Nervous in Nairobi

In Nairobi, the situation was tense. Radio communication with Baidoa had been lost early in the raid. Occasional emails got through, sent by national staff, but the Somalis had been separated from the international staff early on and had little firsthand information about the negotiations. Bowden himself was out of the country, his duties falling to Rozanne Chorlton, the UNICEF representative to Somalia, who had arrived just months earlier from Liberia. Baidoa wasn’t her only problem that day. Al-Shabaab had staged a second morning raid on the WFP compound in Wajid, 55 miles northwest of Baidoa, and sensitive negotiations were underway over the fate of the three NGO workers kidnapped the day before in Mandera.

OCHA Nairobi offices

Information out of Baidoa was fragmentary and conflicting. Nairobi didn’t know how many commandos were involved, whether and which vehicles had been seized, or what al-Shabaab’s intentions were toward the UN’s local NGO partners. Chorlton had reports of Al-Shabaab’s letters of expulsion, and a longer communiqué was beginning to make the rounds on Somali radio stations. The communiqué announced the creation of a new Shabaab “office for supervising the affairs of foreign agencies” in regions the insurgents controlled. All NGOs and foreign agencies were to report to the new office immediately to be “informed of the conditions and restrictions on their work and on how their work may continue.” The communique continued:

Any NGO or foreign agency found to be working with an agenda against the Somali Muslim population and/or against the establishment of an Islamic State will be immediately closed and dealt with according to the evidence found.[22]

Further details were not yet available.

In late afternoon on July 20, the Nairobi-based NGO Safety Programme (NSP), run by the Somalia NGO Consortium, issued an advisory on the raid to its members. Titled “Uncertainty in Baidoa,” the advisory noted an increasing climate of hostility toward international organizations and cited reports of al-Shabaab’s recent beheading of seven accused spies, its suspected involvement in the Mandera kidnappings, and the deployment of local Shabaab militia to fight against the TFG in Mogadishu.[23] NSP advised humanitarian aid agencies to consider “temporary hibernation of operations” in Baidoa, and to take measures to safeguard their staff, assets and operations in the surrounding area.[24]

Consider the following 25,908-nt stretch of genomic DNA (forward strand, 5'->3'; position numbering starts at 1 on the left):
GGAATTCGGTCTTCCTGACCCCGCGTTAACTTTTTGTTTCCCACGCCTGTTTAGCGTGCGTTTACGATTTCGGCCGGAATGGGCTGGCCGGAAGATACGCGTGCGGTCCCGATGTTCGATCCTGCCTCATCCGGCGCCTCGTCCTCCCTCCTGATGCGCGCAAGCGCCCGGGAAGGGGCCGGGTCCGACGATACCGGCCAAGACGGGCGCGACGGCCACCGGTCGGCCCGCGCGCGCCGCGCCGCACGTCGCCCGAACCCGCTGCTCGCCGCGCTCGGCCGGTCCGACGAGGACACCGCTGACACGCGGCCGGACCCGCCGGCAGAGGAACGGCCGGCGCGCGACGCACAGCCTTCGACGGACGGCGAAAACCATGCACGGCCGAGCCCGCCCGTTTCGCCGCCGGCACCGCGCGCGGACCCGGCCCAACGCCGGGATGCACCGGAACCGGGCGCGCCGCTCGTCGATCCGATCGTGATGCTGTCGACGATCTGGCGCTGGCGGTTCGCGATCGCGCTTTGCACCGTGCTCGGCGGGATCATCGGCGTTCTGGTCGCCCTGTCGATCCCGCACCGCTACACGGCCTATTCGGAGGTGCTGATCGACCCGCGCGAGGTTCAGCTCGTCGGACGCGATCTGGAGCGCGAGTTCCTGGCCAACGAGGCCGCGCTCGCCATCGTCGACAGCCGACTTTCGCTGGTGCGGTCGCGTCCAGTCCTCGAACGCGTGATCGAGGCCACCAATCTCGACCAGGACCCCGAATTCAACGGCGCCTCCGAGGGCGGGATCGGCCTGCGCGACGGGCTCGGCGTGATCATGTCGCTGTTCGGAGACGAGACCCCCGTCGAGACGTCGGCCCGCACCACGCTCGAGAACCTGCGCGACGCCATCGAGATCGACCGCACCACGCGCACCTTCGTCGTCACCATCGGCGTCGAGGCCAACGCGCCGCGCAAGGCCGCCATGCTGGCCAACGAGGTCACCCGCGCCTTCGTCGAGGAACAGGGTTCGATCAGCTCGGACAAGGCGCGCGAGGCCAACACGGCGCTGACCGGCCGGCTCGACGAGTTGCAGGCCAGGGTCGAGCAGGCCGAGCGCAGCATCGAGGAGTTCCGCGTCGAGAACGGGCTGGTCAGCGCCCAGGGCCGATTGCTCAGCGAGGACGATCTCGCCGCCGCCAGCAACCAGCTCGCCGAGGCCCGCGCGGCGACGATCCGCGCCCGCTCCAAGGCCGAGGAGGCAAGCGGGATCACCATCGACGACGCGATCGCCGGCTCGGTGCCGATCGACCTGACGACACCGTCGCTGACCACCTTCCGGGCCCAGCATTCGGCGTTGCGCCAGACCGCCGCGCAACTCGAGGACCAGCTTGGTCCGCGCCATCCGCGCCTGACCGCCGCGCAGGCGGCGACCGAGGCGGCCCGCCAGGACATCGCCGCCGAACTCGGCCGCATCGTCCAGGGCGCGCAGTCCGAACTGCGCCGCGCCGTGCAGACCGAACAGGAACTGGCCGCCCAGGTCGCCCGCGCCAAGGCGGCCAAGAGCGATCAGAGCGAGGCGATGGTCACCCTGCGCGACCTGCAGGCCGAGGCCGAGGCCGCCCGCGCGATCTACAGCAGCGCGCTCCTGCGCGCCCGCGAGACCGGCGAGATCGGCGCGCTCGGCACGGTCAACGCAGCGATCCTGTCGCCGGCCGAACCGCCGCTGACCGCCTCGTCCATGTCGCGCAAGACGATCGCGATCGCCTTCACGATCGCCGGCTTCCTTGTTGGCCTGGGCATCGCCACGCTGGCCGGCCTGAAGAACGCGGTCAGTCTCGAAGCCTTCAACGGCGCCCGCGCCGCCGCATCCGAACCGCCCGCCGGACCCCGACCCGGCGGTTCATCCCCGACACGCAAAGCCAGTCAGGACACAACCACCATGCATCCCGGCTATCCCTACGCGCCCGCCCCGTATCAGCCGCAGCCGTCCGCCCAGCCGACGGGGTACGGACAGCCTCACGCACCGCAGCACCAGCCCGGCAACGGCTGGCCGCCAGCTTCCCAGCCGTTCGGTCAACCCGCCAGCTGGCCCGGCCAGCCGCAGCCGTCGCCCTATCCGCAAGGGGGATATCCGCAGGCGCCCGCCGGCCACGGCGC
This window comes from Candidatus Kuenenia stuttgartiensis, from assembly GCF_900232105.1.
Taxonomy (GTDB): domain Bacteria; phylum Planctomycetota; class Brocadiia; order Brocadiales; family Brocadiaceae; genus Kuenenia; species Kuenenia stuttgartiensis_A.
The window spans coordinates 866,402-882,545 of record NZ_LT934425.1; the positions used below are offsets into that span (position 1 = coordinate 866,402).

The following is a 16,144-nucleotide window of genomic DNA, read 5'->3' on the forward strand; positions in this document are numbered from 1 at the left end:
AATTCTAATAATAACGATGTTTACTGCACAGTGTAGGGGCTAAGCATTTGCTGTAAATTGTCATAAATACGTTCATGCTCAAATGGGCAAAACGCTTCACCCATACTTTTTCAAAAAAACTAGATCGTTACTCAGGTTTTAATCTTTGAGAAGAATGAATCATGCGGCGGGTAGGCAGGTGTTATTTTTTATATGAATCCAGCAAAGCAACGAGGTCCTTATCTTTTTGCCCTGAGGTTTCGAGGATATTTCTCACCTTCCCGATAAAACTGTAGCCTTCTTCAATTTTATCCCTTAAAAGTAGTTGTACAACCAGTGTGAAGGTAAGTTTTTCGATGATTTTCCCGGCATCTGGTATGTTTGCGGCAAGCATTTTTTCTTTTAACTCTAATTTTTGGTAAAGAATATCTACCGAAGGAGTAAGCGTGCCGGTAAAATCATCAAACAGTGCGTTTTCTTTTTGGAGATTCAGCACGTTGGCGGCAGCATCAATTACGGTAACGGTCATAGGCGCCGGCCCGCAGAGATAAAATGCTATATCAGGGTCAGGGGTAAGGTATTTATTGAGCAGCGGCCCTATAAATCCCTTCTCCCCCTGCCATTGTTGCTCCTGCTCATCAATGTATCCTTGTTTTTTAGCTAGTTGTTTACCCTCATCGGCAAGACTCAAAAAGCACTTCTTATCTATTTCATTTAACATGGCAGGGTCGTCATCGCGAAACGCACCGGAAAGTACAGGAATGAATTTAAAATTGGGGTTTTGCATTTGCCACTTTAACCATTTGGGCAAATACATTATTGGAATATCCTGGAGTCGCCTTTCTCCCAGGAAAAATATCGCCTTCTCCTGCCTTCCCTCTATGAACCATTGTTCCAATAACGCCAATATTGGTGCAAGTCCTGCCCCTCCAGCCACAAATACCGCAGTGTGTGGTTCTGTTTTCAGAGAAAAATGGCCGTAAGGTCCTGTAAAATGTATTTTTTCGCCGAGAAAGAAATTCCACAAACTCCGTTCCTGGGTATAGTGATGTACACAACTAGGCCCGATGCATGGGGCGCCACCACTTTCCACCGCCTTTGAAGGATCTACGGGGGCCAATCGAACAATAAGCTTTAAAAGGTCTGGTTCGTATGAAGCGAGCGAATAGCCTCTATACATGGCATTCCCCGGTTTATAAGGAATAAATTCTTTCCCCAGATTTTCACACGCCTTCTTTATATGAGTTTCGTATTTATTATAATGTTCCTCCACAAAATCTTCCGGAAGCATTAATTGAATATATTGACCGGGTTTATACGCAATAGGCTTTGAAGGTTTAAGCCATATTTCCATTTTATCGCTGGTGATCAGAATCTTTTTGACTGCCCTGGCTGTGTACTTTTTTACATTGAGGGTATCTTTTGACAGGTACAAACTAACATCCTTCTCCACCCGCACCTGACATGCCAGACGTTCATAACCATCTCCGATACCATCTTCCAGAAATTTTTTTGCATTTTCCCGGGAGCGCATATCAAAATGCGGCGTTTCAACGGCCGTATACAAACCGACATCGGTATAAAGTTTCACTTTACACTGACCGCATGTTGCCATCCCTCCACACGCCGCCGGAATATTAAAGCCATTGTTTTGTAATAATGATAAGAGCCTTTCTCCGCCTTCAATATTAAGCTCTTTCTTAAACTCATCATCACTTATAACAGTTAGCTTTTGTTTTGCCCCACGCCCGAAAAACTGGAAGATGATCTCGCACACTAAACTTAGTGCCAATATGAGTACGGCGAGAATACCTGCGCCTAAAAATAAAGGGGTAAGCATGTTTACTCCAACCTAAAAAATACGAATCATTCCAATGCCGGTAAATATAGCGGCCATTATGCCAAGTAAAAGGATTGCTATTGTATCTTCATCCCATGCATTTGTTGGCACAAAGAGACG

Suspension. That same afternoon, Chorlton announced the temporary suspension of all UN operations in Baidoa, calling it a “difficult decision” and expressing hope that the suspension would be “very short term.”[25] The UN in Nairobi issued a press statement which cited two reasons for the suspension: the loss of emergency communications equipment and the departure of security officers.[26] The announcement came in time for the regular noon briefing from the secretary-general at UN headquarters in New York (there was a 7-hour time difference between New York and Nairobi). The briefing largely repeated the information in the Nairobi statement, though it did not identify the agencies that had been expelled and, unlike Nairobi, did not express any expectation that al-Shabaab would reconsider its actions.[27]

Chorlton instructed the national staff in Baidoa to lay low, avoid the compound and do what work they could from home. Now it was up to Humanitarian Coordinator Bowden to decide whether and how to send the international OCHA staff back.

[22] Harakat Al-Shabaab Al-Mujahideen, “Press Release on Behalf of the Department of Political Affairs and Regional Administrations,” July 20, 2009.

[23] Al-Shabaab denied the report of the beheadings, though they were widely reported in the Western press. See:

[24] Based on an internal, unpublished document.

[25] Based on an internal, unpublished document. Also, “Somalia’s al-Shabab Names 3 UN Agencies ‘Enemies of Islam,’” Voice of American News online, July 20, 2009.

[26] United Nations, “Statement from the United Nations in Somalia on the Looting of UN Compounds in South Central Somalia, July 20, 2009.

[27] United Nations, Marie Okabe, Deputy Spokesperson for Secretary-General Ban Ki-moon, “Highlights of the Noon Briefing,” July 20, 2009.